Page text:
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Media: Bush Is Guilty, Now Let's Begin Trial

MRC Study: ABC, CBS and NBC Paint NSA Surveillance As Criminal Scheme, Not Tool to Fight Terror

The Senate begins hearings today on the National Security Agency's surveillance of communications between terrorist operatives overseas and those in the United States, a program authorized by President Bush after September 11. But ABC, CBS and NBC probably think the hearings are a waste of time, since they've spent the last seven weeks telling viewers the NSA program is almost certainly illegal and the President is guilty of violating the civil liberties of everyday Americans.

MRC analysts reviewed the three broadcast evening newscasts and found 69 stories on the NSA surveillance program from December 16, 2005 (the day the program was disclosed by the New York Times) through February 3. Key findings:

■ Illegality. Most network stories (57, or 83%) cast the NSA program as legally dubious or outright illegal. CBS's Bob Schieffer began the December 16 Evening News by presenting Bush as tilting toward criminality: "It is against the law to wiretap or eavesdrop on the conversations of Americans in this country without a warrant from a judge, but the New York Times says that is exactly what the President secretly ordered."

On the December 19 World News Tonight, ABC's Pierre Thomas similarly cast the President as acting unlawfully: "The Constitution grants the President the powers of Commander-in-Chief, but scholars argue it says nothing about unbridled presidential power to eavesdrop."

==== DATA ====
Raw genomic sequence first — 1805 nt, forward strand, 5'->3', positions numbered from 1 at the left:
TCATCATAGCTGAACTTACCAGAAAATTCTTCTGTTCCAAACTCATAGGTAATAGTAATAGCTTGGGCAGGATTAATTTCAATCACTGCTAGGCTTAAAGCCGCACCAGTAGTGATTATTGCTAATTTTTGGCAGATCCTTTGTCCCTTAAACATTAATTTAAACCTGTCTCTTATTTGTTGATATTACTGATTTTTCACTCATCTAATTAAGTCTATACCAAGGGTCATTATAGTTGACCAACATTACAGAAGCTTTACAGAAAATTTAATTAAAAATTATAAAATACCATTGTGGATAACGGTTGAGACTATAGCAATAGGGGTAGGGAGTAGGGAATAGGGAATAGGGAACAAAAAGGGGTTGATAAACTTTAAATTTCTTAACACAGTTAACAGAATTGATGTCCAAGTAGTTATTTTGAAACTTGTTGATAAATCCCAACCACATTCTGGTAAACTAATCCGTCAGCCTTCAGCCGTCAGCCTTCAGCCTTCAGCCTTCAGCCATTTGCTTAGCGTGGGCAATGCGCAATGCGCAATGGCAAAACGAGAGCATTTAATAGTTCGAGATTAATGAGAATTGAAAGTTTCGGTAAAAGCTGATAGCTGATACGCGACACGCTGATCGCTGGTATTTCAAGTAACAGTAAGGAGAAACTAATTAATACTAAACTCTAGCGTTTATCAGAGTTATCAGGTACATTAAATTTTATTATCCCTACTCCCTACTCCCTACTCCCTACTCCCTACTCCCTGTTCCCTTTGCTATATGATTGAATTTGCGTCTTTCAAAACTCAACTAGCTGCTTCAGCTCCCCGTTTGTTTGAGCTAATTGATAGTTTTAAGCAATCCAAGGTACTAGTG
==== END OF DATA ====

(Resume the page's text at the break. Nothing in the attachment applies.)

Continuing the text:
■ Civil Liberties. Reporters most often framed the story as about government infringing on "civil liberties" (the focus of 29 stories, or 42%), followed by concerns the President was going beyond his constitutional powers (19 stories, or 26%). In contrast, the NSA program's role in the war on terror was the focus of just seven stories (10%).

■ Bush-Bashing Experts. The networks ran soundbites from 56 experts, including legal experts, authors and security/wiretapping experts. (This excludes partisan actors such as President Bush or Democratic Senator Russ Feingold, a prominent critic of the NSA program.) More than half of those (30, or 56%) condemned the ethics or legality of the NSA program, compared with just four (7%) who found the program justified, an eight-to-one disparity. The most balanced newscast: NBC Nightly News, which twice aired soundbites from federal judge Richard Posner arguing the surveillance was constitutionally reasonable. CBS Evening News was the most biased - all six of the experts they showcased condemned the NSA program.

■ Everybody Is a Target. Reporters offered their own description of who was targeted by the NSA surveillance program 134 times, just under twice per story. Only about a sixth of these descriptions (21, or 16%) stated that the government was focused on persons contacting suspected terrorists (12) or the suspected terrorists themselves (9). For example, NBC's Pete Williams described monitoring of "suspected al-Qaeda members" on the December 29 Nightly News, while over on CBS on February 2, reporter David Martin similarly described the NSA's targets as "suspected al-Qaeda operatives inside the U.S."

But most journalists portrayed the NSA as casting a wide net, targeting "Americans" or "U.S. citizens" (53, or 40%), or used terms such as "domestic" or "communications inside the U.S." (60, or 45%). ABC's Dan Harris even began the December 24 World News Tonight by hyping "the spying was much more widespread, with millions of calls and e-mails tracked - perhaps even yours."

One aspect of the story did not seem to trouble TV reporters: the leak of classified information to the New York Times. Only five network stories focused on the leak investigation, most describing it as an act of retribution from an angry Bush administration. - Rich Noyes